He saw the decision as a cultural intrusion into religion, a slippery slope that won’t stop until churches are mandated to ordain gays and lesbians, and then mandated to marry them in the church, which, he thinks, is totally at odds with what scripture says….
“When we heard about the decision, my wife asked me ‘how can we stay in this denomination?’” he said. “Truthfully? I don’t know if I will.”
Contrast this with the views of Murray Richmond, formerly a Presbyterian pastor for 17 years (10 of those years in Alaska) and hospital chaplain, now a legislative aide in Juneau. Richmond had preached against homosexuality for most of his time as a minister — and then he changed his mind:
With distance, I could see the mean-spirited nature of the anti-gay movement, and the naked way large Christian organizations used the “gay threat” to raise money. Free from the constraints of a congregation, I could spend more time actually looking at the biblical texts that deal with homosexuality, and I was surprised to find they were not as clear as I had supposed they were. At this point, I have done a 180 on the topic. And I believe it’s a change for the good.
So why had we singled out homosexuality as a litmus test for True Christianity in the first place? Why had it become such a lightning rod for self-righteousness?[caption id="" align="alignright" width="240" caption="Immanuel Presbyterian Church in 2009 Anchorage Pride march"][/caption]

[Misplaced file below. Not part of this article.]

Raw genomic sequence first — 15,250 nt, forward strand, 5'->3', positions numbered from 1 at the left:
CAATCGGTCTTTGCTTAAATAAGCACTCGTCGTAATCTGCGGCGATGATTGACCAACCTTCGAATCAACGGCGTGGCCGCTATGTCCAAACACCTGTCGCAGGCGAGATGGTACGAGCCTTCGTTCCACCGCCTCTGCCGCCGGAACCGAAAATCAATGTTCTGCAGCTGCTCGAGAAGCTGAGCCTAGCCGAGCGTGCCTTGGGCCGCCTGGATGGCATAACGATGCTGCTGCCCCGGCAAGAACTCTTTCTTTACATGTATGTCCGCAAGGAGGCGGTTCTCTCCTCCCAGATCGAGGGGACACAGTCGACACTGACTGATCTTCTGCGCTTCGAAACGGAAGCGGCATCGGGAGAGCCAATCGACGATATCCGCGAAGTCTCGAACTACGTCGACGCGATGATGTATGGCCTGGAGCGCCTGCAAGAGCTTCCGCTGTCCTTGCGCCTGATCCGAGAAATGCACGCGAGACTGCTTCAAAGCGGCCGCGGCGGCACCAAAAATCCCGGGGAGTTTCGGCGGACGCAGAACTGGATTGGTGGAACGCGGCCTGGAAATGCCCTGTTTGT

One reason, I think, is that it’s easy to condemn homosexuality if you are not gay. It is much harder than condemning pride, or lust or greed, things that most practicing Christians have struggled with. It is all too easy to make homosexuality about “those people,” and not me. If I were to judge someone for their inflated sense of pride, or their tendency to worship various cultural idols, I would feel some personal stake, some cringe of self-judgment. Not so with homosexuality.
Now I am wondering why, if two gay people want to commit their lives to one another, they should ever be denied that chance. No church or pastor should be forced to perform those ceremonies, and they can choose not to recognize gay marriage for their adherents. But the constitution of the Presbyterian Church does not explicitly forbid a pastor from being a thief, a murderer, or an egotistical jerk. It is not designed to do these things. It does prohibit a gay person from becoming a pastor. All I can ask is: Why?
He is one person who no longer needs to ask.
KTVA Channel 11 News (Anchorage) had a story on its May 17 broadcast which featured Immanuel Presbyterian’s Dianne O’Connell (who was also interviewed in Amanda Coyne’s story). Watch:
- 3/28/2011. “Alaskan minister preached against homosexuality, now an ally” by Murray Richmond (Bent Alaska). Originally posted at Salon.com as “I preached against homosexuality, but I was wrong”, 3/27/2011.
- 5/11/2011. “Will Alaska get gay Presbyterian ministers?” by Mel Green (Bent Alaska). Other references for further reading can be found in this article.
- 5/16/2011. “How do Alaska Presbyterians feel about new gay-friendly church law?” by Amanda Coyne (Alaska Dispatch).
- 5/17/2011. “Alaska Presbyterian Churches Divided on Move to Allow Gay, Lesbian Clergy: Both Presbyterian church leaderships in Alaska voted against allowing gay and lesbian people to serve as church authorities but the national church voted in favor” (with video) by Natalie Travis (KTVA Channel 11 News).
- “The Presbyterian Church (USA), ordination and sexual orientation” by B.A. Robinson (Ontario Consultants on Religious Tolerance). Last updated 5/11/2011.
Are you a GLBT member of a faith community or follow a spiritual path? Would you like to share your story or views on the relationship between religion/spirituality and your life as a GLBT person? Please let us know! And be sure to check out our list of Alaska’s GLBT-friendly churches and religious organizations.